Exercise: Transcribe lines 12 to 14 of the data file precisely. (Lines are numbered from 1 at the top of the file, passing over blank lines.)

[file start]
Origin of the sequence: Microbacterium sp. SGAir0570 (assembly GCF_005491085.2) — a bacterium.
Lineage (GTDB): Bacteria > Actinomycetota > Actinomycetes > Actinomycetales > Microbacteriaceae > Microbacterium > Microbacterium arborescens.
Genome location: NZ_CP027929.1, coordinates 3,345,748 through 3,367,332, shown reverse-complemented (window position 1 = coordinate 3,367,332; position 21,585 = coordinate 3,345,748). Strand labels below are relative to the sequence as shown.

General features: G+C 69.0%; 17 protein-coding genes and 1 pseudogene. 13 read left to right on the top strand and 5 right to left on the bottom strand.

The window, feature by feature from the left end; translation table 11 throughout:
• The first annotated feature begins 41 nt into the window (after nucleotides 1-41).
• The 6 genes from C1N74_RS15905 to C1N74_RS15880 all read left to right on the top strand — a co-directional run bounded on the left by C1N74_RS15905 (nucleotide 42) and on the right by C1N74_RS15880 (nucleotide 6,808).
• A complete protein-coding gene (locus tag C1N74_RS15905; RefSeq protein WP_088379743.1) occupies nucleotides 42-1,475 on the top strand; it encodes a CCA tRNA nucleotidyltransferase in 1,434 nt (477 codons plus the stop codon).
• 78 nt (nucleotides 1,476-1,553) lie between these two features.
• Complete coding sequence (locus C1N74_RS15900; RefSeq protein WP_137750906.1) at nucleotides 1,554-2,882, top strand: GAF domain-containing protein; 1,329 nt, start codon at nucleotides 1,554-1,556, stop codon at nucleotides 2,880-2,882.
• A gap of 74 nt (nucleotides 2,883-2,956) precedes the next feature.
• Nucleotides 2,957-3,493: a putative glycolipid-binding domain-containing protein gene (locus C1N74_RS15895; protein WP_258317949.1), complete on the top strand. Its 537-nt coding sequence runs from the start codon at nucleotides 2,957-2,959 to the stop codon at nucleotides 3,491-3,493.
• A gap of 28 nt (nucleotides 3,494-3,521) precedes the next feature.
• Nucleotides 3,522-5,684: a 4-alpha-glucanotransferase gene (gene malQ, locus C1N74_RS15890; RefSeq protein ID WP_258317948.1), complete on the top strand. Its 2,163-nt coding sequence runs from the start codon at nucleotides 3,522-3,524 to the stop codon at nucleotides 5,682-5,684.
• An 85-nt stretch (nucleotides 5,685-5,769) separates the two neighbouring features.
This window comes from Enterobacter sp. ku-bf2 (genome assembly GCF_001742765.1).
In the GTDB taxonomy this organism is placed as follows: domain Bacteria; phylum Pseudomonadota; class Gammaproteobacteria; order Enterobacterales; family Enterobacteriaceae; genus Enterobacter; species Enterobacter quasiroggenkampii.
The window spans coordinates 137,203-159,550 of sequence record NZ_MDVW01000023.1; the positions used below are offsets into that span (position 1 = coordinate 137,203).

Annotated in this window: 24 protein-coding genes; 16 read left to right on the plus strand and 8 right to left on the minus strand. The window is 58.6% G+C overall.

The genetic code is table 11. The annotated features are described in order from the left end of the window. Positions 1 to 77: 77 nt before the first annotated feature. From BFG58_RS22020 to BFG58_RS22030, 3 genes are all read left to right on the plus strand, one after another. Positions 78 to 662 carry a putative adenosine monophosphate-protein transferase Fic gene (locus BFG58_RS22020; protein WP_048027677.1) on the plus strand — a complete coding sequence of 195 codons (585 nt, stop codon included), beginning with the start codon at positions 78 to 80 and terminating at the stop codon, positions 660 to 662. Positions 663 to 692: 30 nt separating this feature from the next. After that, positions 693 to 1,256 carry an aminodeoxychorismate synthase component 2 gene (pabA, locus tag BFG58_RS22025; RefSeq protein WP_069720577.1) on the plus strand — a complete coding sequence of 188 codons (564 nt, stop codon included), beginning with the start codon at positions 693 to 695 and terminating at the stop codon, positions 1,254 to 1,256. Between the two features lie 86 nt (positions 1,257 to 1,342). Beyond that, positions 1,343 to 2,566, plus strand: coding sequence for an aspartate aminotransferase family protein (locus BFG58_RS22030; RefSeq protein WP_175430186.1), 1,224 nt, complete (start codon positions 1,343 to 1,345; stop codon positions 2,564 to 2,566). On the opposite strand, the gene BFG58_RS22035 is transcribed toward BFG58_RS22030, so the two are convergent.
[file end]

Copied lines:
• Nucleotides 2,957-3,493: a putative glycolipid-binding domain-containing protein gene (locus C1N74_RS15895; protein WP_258317949.1), complete on the top strand. Its 537-nt coding sequence runs from the start codon at nucleotides 2,957-2,959 to the stop codon at nucleotides 3,491-3,493.
• A gap of 28 nt (nucleotides 3,494-3,521) precedes the next feature.
• Nucleotides 3,522-5,684: a 4-alpha-glucanotransferase gene (gene malQ, locus C1N74_RS15890; RefSeq protein ID WP_258317948.1), complete on the top strand. Its 2,163-nt coding sequence runs from the start codon at nucleotides 3,522-3,524 to the stop codon at nucleotides 5,682-5,684.